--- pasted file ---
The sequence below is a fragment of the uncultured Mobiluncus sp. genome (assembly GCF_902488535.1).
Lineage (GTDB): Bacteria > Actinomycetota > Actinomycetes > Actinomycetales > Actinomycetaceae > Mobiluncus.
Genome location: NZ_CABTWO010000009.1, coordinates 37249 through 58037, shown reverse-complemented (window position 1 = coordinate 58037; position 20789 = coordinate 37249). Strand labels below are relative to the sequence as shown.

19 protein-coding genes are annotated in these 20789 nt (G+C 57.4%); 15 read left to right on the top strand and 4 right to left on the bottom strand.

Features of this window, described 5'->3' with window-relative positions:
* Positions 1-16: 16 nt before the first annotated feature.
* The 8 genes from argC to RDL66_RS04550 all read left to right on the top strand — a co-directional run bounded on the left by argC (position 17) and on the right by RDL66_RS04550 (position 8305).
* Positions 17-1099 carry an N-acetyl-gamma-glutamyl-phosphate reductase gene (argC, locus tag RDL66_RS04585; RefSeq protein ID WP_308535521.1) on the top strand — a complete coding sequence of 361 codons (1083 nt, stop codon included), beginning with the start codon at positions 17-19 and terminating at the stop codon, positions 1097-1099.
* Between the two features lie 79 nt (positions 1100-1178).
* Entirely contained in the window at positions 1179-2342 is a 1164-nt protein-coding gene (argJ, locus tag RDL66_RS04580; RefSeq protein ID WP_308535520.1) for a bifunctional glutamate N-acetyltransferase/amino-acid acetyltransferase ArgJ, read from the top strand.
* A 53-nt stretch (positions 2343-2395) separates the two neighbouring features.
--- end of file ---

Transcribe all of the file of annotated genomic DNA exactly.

The sequence below is a fragment of the uncultured Mobiluncus sp. genome (assembly GCF_902488535.1).
Lineage (GTDB): Bacteria > Actinomycetota > Actinomycetes > Actinomycetales > Actinomycetaceae > Mobiluncus.
Genome location: NZ_CABTWO010000009.1, coordinates 37249 through 58037, shown reverse-complemented (window position 1 = coordinate 58037; position 20789 = coordinate 37249). Strand labels below are relative to the sequence as shown.

19 protein-coding genes are annotated in these 20789 nt (G+C 57.4%); 15 read left to right on the top strand and 4 right to left on the bottom strand.

Features of this window, described 5'->3' with window-relative positions:
* Positions 1-16: 16 nt before the first annotated feature.
* The 8 genes from argC to RDL66_RS04550 all read left to right on the top strand — a co-directional run bounded on the left by argC (position 17) and on the right by RDL66_RS04550 (position 8305).
* Positions 17-1099 carry an N-acetyl-gamma-glutamyl-phosphate reductase gene (argC, locus tag RDL66_RS04585; RefSeq protein ID WP_308535521.1) on the top strand — a complete coding sequence of 361 codons (1083 nt, stop codon included), beginning with the start codon at positions 17-19 and terminating at the stop codon, positions 1097-1099.
* Between the two features lie 79 nt (positions 1100-1178).
* Entirely contained in the window at positions 1179-2342 is a 1164-nt protein-coding gene (argJ, locus tag RDL66_RS04580; RefSeq protein ID WP_308535520.1) for a bifunctional glutamate N-acetyltransferase/amino-acid acetyltransferase ArgJ, read from the top strand.
* A 53-nt stretch (positions 2343-2395) separates the two neighbouring features.